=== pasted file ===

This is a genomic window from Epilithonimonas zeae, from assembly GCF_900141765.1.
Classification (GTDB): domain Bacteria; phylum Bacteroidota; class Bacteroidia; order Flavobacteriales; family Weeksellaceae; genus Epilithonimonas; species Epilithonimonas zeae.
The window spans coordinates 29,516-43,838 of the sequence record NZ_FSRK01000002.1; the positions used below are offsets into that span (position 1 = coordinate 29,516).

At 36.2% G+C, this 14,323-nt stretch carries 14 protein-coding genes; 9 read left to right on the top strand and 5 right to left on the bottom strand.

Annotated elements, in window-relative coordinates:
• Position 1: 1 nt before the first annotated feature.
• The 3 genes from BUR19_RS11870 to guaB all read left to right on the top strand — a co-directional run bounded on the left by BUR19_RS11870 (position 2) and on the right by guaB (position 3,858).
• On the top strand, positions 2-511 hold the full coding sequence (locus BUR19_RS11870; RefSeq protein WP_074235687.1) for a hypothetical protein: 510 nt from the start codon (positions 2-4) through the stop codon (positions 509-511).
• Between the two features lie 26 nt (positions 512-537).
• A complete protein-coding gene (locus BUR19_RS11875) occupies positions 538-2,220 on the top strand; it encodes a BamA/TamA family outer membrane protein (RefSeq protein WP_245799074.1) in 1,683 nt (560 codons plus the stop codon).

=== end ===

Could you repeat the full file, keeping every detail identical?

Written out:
This is a genomic window from Epilithonimonas zeae, from assembly GCF_900141765.1.
Classification (GTDB): domain Bacteria; phylum Bacteroidota; class Bacteroidia; order Flavobacteriales; family Weeksellaceae; genus Epilithonimonas; species Epilithonimonas zeae.
The window spans coordinates 29,516-43,838 of the sequence record NZ_FSRK01000002.1; the positions used below are offsets into that span (position 1 = coordinate 29,516).

At 36.2% G+C, this 14,323-nt stretch carries 14 protein-coding genes; 9 read left to right on the top strand and 5 right to left on the bottom strand.

Annotated elements, in window-relative coordinates:
• Position 1: 1 nt before the first annotated feature.
• The 3 genes from BUR19_RS11870 to guaB all read left to right on the top strand — a co-directional run bounded on the left by BUR19_RS11870 (position 2) and on the right by guaB (position 3,858).
• On the top strand, positions 2-511 hold the full coding sequence (locus BUR19_RS11870; RefSeq protein WP_074235687.1) for a hypothetical protein: 510 nt from the start codon (positions 2-4) through the stop codon (positions 509-511).
• Between the two features lie 26 nt (positions 512-537).
• A complete protein-coding gene (locus BUR19_RS11875) occupies positions 538-2,220 on the top strand; it encodes a BamA/TamA family outer membrane protein (RefSeq protein WP_245799074.1) in 1,683 nt (560 codons plus the stop codon).